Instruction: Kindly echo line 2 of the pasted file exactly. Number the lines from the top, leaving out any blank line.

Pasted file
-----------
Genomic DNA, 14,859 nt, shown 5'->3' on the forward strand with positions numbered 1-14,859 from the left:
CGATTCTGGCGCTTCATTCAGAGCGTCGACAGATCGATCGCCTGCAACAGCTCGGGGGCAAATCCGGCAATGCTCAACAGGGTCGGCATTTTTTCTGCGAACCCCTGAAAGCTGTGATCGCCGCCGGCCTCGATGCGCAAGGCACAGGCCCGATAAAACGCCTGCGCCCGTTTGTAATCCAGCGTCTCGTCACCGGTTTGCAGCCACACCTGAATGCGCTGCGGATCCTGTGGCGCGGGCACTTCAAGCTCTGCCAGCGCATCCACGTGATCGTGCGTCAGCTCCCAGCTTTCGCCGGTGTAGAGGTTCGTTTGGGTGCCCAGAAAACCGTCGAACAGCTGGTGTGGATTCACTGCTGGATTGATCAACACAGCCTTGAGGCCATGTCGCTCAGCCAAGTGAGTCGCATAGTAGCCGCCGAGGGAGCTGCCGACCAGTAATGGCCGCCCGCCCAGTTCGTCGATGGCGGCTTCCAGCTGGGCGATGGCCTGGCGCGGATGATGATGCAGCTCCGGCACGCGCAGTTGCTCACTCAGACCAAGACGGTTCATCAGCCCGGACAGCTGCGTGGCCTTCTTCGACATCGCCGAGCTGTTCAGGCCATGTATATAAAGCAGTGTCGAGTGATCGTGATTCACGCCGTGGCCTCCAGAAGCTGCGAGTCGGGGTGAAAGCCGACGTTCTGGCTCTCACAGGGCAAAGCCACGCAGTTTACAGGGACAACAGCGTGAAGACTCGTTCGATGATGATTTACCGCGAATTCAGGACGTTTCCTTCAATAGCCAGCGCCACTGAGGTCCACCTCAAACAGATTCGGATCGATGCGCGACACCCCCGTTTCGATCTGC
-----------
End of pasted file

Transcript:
CGATTCTGGCGCTTCATTCAGAGCGTCGACAGATCGATCGCCTGCAACAGCTCGGGGGCAAATCCGGCAATGCTCAACAGGGTCGGCATTTTTTCTGCGAACCCCTGAAAGCTGTGATCGCCGCCGGCCTCGATGCGCAAGGCACAGGCCCGATAAAACGCCTGCGCCCGTTTGTAATCCAGCGTCTCGTCACCGGTTTGCAGCCACACCTGAATGCGCTGCGGATCCTGTGGCGCGGGCACTTCAAGCTCTGCCAGCGCATCCACGTGATCGTGCGTCAGCTCCCAGCTTTCGCCGGTGTAGAGGTTCGTTTGGGTGCCCAGAAAACCGTCGAACAGCTGGTGTGGATTCACTGCTGGATTGATCAACACAGCCTTGAGGCCATGTCGCTCAGCCAAGTGAGTCGCATAGTAGCCGCCGAGGGAGCTGCCGACCAGTAATGGCCGCCCGCCCAGTTCGTCGATGGCGGCTTCCAGCTGGGCGATGGCCTGGCGCGGATGATGATGCAGCTCCGGCACGCGCAGTTGCTCACTCAGACCAAGACGGTTCATCAGCCCGGACAGCTGCGTGGCCTTCTTCGACATCGCCGAGCTGTTCAGGCCATGTATATAAAGCAGTGTCGAGTGATCGTGATTCACGCCGTGGCCTCCAGAAGCTGCGAGTCGGGGTGAAAGCCGACGTTCTGGCTCTCACAGGGCAAAGCCACGCAGTTTACAGGGACAACAGCGTGAAGACTCGTTCGATGATGATTTACCGCGAATTCAGGACGTTTCCTTCAATAGCCAGCGCCACTGAGGTCCACCTCAAACAGATTCGGATCGATGCGCGACACCCCCGTTTCGATCTGC